BOSTON — The Consumer Financial Protection Bureau’s qualified mortgage rule that limits closing costs to 3% of the loan balance will have such a big impact on Midwestern credit unions, one Minnesota-based executive said he’d lose money if he complied.
Jeff Schwalen, president/CEO of the $918 million Hiway FCU, presented the problem during an afternoon breakout session on new mortgage rules Tuesday at NAFCU’s 46thAnnual Conference in Boston.
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Schwalen said the 3% closing costs restriction won’t cover his costs for mortgage loans under $135,000. That’s a problem in Minnesota, where the average mortgage loan is just $180,000 – Hiway FCU is headquartered in St. Paul – so he’s going to make non-QM loans.
For example, for a $50,000 mortgage loan, Schwalen said actual costs in Minnesota are $2,613. However, 3% of that balance is just $1,500, resulting in a $1,113 net loss on the loan. A $135,000 mortgage would bring in a maximum of $4,050 in closing costs, but costs the credit union $75 more to make the loan.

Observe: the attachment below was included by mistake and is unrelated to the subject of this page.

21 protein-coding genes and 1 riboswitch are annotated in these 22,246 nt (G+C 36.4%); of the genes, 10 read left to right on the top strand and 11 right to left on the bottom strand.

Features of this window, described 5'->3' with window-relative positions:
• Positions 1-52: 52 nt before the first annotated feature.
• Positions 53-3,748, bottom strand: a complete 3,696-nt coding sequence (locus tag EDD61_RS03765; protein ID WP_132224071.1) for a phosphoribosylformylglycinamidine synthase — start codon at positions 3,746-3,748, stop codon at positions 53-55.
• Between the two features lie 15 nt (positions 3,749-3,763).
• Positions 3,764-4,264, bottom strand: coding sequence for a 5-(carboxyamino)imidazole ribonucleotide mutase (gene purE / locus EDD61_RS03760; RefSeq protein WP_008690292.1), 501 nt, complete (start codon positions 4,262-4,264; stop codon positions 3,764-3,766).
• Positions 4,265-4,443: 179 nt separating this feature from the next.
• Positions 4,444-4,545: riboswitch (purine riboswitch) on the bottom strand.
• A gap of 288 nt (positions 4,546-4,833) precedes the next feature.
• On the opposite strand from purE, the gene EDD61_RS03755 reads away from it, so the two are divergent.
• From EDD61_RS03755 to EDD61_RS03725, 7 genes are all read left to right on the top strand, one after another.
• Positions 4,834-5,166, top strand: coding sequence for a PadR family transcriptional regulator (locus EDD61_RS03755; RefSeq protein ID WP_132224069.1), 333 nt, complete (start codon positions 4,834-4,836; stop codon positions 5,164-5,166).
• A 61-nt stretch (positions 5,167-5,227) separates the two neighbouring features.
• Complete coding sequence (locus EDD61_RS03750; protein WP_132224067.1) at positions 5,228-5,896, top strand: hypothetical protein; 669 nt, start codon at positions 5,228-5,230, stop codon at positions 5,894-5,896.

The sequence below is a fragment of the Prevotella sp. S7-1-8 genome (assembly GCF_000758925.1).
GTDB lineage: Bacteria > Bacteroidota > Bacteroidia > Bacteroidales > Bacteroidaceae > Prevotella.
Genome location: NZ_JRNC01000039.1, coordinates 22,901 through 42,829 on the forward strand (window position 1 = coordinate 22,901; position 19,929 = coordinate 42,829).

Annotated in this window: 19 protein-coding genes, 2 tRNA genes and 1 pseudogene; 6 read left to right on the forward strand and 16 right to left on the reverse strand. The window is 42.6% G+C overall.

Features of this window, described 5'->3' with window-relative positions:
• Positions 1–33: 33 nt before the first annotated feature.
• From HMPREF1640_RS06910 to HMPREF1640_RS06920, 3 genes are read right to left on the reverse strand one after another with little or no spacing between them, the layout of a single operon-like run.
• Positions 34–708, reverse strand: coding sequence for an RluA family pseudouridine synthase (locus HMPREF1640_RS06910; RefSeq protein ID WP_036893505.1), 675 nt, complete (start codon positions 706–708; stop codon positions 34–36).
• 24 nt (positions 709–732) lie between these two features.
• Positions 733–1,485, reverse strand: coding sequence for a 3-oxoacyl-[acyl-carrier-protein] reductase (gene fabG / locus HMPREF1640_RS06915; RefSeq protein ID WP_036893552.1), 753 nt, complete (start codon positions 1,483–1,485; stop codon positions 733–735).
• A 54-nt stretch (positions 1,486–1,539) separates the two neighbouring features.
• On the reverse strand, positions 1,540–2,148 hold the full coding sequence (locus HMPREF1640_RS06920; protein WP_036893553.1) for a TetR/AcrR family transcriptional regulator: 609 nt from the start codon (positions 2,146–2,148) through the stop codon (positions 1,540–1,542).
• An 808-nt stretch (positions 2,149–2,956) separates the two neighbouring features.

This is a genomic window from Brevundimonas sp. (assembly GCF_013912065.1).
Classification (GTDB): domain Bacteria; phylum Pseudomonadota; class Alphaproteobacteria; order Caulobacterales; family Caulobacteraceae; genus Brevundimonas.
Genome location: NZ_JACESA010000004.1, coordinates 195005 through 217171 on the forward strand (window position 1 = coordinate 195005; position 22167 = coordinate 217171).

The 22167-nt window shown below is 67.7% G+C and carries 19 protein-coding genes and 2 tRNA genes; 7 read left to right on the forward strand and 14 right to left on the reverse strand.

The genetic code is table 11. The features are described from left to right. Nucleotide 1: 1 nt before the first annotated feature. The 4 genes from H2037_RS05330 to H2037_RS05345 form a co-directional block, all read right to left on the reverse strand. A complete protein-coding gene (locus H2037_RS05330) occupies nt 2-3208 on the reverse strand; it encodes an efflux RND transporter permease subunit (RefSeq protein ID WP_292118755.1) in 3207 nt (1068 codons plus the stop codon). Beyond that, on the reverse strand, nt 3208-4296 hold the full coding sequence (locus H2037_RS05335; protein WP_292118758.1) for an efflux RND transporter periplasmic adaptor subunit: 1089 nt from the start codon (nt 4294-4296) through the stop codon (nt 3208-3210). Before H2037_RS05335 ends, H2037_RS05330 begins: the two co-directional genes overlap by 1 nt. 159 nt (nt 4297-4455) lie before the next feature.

In comparison, a $400,000 mortgage could generate up to $12,000 in closing costs and still comply with the qualified mortgage 3% closing costs limit. That would produce a $3,307 net profit for Hiway; however, mortgages of that size are more common on the coasts than in the Midwest, he said.
“So you can see how this percentage thing works to our disadvantage,” he said. “But, it’s an opening for us to fill that void in the marketplace.”
Hiway FCU books approximately $10 million in mortgage loans per month, and Schwalen said he currently holds about half of those loans on the books and sells the other half to Fannie Mae. When the GSEs stop purchasing non-QM loans next year, Schwalen said he’ll hold the smaller dollar loans that aren’t qualified mortgages on his books, because they will pose less interest rate risk.
Schwalen also said the 3% closing cost limit has also impacted his credit union’s wholly owned title company, which the 60,428-member Hiway FCU launched to help save members money on closing costs.
“But it’s ironic, because currently titles are included as a part of that 3%,” he said. “So, you’re really not going to help yourself doing qualified mortgages.”
He added that the CFPB has said it is reconsidering whether to include title costs in the 3% closing costs limit, and not only is NAFCU advocating for titles to be included in a closing cost exemption, his credit union is also contacting its legislators to push the issue.